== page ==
## Bayesian Algorithms for Mobile Terminal Positioning in Outdoor Wireless Environments (2008)

Bayesian Signal Processing Techniques for GNSS Receivers: from multipath mitigation to positioning

This dissertation deals with the design of satellite-based navigation receivers. The term Global Navigation Satellite Systems (GNSS) refers to those navigation systems based on a constellation of satellites, which emit ranging signals useful for positioning. Although the american GPS is probably the most popular, the european contribution (Galileo) will be operative soon. Other global and regional systems exist, all with the same objective: aid user's positioning. Initially, the thesis provides the state-of-the-art in GNSS: navigation signals structure and receiver architecture. The design of a GNSS receiver consists of a number of functional blocks. From the antenna to the fi nal position calculation, the design poses challenges in many research areas. Although the Radio Frequency chain of the receiver is commented in the thesis, the main objective of the dissertation is on the signal processing algorithms applied after signal digitation. These ...

Closas, Pau — Universitat Politecnica de Catalunya

Exploiting Sparse Structures in Source Localization and Tracking

This thesis deals with the modeling of structured signals under different sparsity constraints. Many phenomena exhibit an inherent structure that may be exploited when setting up models, examples include audio waves, radar, sonar, and image objects. These structures allow us to model, identify, and classify the processes, enabling parameter estimation for, e.g., identification, localisation, and tracking. In this work, such structures are exploited, with the goal to achieve efficient localisation and tracking of a structured source signal. Specifically, two scenarios are considered. In papers A and B, the aim is to find a sparse subset of a structured signal such that the signal parameters and source locations may be estimated in an optimal way. For the sparse subset selection, a combinatorial optimization problem is approximately solved by means of convex relaxation, with the results of allowing for different types of ...

Juhlin, Maria — Lund University

Robust Signal Processing in Distributed Sensor Networks

Statistical robustness and collaborative inference in a distributed sensor network are two challenging requirements posed on many modern signal processing applications. This dissertation aims at solving these tasks jointly by providing generic algorithms that are applicable to a wide variety of real-world problems. The first part of the thesis is concerned with sequential detection---a branch of detection theory that is focused on decision-making based on as few measurements as possible. After reviewing some fundamental concepts of statistical hypothesis testing, a general formulation of the Consensus+Innovations Sequential Probability Ratio Test for sequential binary hypothesis testing in distributed networks is derived. In a next step, multiple robust versions of the algorithm based on two different robustification paradigms are developed. The functionality of the proposed detectors is verified in simulations, and their performance is examined under different network conditions and outlier concentrations. Subsequently, ...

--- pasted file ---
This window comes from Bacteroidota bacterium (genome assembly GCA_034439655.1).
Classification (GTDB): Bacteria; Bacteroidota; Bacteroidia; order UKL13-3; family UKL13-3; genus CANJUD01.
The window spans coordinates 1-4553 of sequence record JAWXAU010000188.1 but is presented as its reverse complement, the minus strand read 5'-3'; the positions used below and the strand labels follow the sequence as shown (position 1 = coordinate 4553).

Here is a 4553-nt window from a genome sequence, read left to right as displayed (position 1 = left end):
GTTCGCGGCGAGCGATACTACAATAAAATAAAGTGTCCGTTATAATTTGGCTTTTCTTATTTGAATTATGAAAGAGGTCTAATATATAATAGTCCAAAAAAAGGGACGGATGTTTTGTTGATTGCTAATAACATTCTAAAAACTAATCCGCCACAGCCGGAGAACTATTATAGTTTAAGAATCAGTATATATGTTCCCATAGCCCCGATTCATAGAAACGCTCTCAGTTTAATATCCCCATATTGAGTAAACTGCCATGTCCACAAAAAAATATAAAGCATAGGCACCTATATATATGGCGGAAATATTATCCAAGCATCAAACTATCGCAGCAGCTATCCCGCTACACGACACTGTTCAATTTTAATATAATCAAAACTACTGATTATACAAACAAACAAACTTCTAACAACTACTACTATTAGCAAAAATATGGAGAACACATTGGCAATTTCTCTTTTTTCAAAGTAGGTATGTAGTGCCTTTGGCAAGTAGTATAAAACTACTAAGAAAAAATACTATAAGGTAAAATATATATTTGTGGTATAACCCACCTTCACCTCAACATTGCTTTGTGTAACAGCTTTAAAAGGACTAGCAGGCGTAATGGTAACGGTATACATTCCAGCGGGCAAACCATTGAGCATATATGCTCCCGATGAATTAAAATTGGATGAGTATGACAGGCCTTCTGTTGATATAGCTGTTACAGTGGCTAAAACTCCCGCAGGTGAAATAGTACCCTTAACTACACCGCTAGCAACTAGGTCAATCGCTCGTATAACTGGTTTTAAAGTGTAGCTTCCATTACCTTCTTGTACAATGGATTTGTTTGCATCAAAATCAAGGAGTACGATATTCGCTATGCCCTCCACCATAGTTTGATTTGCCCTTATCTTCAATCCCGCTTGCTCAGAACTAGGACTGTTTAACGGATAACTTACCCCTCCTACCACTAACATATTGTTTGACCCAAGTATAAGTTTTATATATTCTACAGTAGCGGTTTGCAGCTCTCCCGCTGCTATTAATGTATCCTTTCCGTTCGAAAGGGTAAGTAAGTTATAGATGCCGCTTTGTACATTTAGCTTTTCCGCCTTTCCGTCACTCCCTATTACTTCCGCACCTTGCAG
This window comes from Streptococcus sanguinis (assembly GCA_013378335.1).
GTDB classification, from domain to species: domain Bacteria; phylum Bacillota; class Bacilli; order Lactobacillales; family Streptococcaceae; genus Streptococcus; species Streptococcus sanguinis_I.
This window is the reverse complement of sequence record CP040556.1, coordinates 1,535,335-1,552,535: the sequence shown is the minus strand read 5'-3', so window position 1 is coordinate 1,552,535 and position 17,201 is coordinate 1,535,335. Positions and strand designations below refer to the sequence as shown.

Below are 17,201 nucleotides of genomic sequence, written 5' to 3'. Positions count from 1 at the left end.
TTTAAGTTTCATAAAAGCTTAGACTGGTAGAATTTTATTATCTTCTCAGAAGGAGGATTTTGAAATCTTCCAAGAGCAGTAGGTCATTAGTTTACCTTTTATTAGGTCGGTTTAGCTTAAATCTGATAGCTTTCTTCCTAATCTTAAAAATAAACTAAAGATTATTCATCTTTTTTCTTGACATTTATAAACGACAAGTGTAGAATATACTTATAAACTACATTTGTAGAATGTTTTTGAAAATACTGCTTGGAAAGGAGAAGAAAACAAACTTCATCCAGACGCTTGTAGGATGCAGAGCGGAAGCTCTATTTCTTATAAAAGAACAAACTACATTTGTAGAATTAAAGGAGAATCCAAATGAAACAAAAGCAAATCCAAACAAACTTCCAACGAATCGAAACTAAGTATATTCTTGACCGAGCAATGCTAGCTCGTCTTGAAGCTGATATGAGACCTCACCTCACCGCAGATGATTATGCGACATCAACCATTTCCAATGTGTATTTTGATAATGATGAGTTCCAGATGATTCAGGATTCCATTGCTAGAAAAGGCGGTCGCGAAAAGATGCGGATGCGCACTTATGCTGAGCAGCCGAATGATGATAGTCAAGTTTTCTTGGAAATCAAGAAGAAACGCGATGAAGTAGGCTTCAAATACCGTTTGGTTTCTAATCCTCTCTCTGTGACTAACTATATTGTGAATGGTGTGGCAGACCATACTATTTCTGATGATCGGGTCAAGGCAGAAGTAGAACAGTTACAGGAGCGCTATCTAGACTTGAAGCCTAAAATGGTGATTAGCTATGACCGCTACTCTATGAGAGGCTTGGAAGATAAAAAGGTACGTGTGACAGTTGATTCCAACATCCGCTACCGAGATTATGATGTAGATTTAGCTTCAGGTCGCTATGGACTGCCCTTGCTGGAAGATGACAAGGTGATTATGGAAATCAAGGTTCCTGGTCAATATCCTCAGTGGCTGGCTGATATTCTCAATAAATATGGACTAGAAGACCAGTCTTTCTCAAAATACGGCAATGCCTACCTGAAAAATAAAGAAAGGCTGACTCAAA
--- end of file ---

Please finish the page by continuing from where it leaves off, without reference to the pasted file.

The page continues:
Leonard, Mark Ryan — Technische Universität Darmstadt

Performance Analysis of Bistatic Radar and Optimization methodology in Multistatic Radar System

This work deals with the problem of calculating the Cramer-Rao lower bounds (CRLBs) for bistatic radar channels. To this purpose we exploited the relation between the Ambiguity Function (AF) and the CRLB. The bistatic CRLBs are analyzed and compared to the monostatic counterparts as a function of the bistatic geometric parameters. In the bistatic case both geometry factors and transmitted waveforms play an important role in the shape of the AF, and therefore in the estimation accuracy of the target range and velocity. In particular, the CRLBs depend on the target direction of arrival, the bistatic baseline length, and the distance between the target and the receiver. The CRLBs are then used to select the optimum bistatic channel (or set of channels) for the tracking of a radar target moving along a trajectory in a multistatic scenario and for design ...

Stinco, Pietro — Universita di Pisa

Theoretical aspects and real issues in an integrated multiradar system

In the last few years Homeland Security (HS) has gained a considerable interest in the research community. From a scientific point of view, it is a difficult task to provide a definition of this research area and to exactly draw up its boundaries. In fact, when we talk about the security and the surveillance, several problems and aspects must be considered. In particular, the following factors play a crucial role and define the complexity level of the considered application field: the number of potential threats can be high and uncertain; the threat detection and identification can be made more complicated by the use of camouflaging techniques; the monitored area is typically wide and it requires a large and heterogeneous sensor network; the surveillance operation is strongly related to the operational scenario, so that it is not possible to define a ...

Fortunati Stefano — University of Pisa